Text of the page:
Coffee: Production, Quality and Chemistry
CHAPTER 19: Polysaccharides and Other Carbohydrates
Published:11 Jan 2019
J. Simões, A. S. P. Moreira, C. P. Passos, F. M. Nunes, M. R. M. Domingues, and M. A. Coimbra, in Coffee: Production, Quality and Chemistry, ed. A. Farah and A. Farah, The Royal Society of Chemistry, 2019, pp. 445-457.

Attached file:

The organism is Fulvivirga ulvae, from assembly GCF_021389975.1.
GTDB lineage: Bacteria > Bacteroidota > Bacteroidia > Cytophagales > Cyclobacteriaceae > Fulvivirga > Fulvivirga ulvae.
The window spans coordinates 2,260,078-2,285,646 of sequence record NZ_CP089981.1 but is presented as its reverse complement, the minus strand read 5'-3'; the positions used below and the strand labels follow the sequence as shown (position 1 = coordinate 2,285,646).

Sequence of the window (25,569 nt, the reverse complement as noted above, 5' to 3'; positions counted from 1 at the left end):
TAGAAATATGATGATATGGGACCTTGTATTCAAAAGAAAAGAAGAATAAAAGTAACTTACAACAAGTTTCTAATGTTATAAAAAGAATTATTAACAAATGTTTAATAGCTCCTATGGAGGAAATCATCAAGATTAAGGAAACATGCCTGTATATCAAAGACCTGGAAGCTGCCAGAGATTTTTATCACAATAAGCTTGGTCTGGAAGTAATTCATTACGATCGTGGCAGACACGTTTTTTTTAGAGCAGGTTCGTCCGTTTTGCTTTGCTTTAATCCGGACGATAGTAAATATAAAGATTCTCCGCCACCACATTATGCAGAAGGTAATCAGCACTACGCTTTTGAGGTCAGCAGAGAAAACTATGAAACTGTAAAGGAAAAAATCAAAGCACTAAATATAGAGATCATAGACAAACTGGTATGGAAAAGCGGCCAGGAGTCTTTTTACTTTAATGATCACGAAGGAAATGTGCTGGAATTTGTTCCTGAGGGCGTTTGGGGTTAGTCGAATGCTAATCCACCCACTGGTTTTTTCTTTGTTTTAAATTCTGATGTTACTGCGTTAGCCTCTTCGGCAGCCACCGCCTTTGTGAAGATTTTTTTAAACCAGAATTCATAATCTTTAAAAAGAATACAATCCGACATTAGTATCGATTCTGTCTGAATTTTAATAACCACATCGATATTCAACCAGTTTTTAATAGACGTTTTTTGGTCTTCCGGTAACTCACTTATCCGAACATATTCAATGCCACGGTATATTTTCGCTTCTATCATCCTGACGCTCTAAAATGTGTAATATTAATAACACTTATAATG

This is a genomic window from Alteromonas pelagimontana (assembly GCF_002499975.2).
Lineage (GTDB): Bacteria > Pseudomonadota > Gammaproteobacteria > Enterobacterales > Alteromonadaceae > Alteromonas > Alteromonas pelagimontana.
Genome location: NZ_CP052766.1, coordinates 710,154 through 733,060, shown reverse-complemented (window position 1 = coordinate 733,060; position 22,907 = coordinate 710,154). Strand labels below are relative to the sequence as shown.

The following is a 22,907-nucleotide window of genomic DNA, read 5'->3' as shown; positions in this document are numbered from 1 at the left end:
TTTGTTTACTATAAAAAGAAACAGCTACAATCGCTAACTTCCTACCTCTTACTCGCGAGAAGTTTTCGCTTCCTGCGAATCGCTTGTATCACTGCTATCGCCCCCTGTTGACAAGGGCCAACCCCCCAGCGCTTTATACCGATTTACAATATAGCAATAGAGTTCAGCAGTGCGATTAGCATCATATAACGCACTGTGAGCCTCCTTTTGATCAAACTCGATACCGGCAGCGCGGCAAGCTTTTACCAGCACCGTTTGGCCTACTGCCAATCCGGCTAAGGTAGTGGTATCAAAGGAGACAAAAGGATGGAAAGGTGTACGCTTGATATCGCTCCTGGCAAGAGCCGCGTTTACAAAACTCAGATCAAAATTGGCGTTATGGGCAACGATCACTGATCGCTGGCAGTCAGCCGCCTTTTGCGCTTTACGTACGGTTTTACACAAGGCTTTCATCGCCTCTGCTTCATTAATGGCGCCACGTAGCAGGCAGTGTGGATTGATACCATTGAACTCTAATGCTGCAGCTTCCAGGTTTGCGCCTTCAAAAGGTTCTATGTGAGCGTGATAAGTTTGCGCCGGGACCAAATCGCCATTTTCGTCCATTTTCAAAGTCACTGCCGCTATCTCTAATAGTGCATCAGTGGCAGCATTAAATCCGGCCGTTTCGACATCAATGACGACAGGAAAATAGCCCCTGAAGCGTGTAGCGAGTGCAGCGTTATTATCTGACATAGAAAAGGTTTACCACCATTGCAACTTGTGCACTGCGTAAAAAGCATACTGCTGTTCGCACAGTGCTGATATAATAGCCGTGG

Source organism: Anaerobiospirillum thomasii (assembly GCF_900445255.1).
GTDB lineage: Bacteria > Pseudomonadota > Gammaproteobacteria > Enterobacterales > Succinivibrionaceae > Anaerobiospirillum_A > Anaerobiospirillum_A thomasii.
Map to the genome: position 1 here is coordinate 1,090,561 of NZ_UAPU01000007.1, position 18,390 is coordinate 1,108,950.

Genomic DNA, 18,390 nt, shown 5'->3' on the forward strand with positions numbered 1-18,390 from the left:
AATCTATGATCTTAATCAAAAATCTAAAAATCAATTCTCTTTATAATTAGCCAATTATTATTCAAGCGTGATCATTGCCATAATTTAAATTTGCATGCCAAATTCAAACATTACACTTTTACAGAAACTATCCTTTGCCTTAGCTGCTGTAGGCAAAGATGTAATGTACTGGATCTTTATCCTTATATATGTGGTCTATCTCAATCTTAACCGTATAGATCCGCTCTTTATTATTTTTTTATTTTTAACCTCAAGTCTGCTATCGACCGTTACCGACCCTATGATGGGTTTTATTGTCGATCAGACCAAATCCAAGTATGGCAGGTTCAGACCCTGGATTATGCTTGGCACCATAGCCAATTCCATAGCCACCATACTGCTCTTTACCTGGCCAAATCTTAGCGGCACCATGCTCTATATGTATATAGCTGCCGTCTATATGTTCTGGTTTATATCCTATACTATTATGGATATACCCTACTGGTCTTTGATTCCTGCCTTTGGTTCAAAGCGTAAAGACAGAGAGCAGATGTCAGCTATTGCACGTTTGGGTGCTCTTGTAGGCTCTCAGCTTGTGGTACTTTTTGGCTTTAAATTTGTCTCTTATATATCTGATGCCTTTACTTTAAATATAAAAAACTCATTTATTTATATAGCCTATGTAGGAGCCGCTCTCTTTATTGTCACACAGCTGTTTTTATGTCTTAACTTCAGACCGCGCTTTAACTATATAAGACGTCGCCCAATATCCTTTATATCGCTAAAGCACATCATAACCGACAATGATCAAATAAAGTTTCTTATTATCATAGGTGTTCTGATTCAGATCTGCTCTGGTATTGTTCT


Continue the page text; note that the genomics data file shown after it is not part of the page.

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Polysaccharides are the predominant carbohydrates present in green coffee beans, accounting for about 50% of their dry weight. Galactomannans, type II arabinogalactans, and cellulose are the most abundant ones. Coffee galactomannans are composed of a main backbone of (β1 → 4)-linked d-mannose residues, some of them substituted at O-6 by single residues of α-d-galactose or l-arabinose, and at O-2 and/or O-3 by acetyl groups. Also, (β1 → 4)-linked d-glucose residues are components of the mannan backbone. Coffee arabinogalactans are composed of a main backbone of (β1 → 3)-linked d-galactose residues, some of them substituted at O-6 with short chains of (β1 → 6)-linked d-galactose residues. These short chains are substituted with various combinations of α-l-arabinose, α-l-rhamnose, and β-d-glucuronic acid residues. The structure of coffee galactomannans and arabinogalactans is changed during the roasting process, namely by the occurrence of depolymerization, debranching, dehydration, isomerization, and polymerization (via non-enzymatic transglycosylation) reactions. The occurrence of non-enzymatic transglycosylation reactions involving galactomannans and arabinogalactans results in arabinogalactan–galactomannan hybrid polysaccharides. During coffee roasting, galactomannans and arabinogalactans, as well as sucrose, are also involved in the formation of high molecular weight brown compounds known as melanoidins, compounds that have been associated with health benefits of coffee consumption.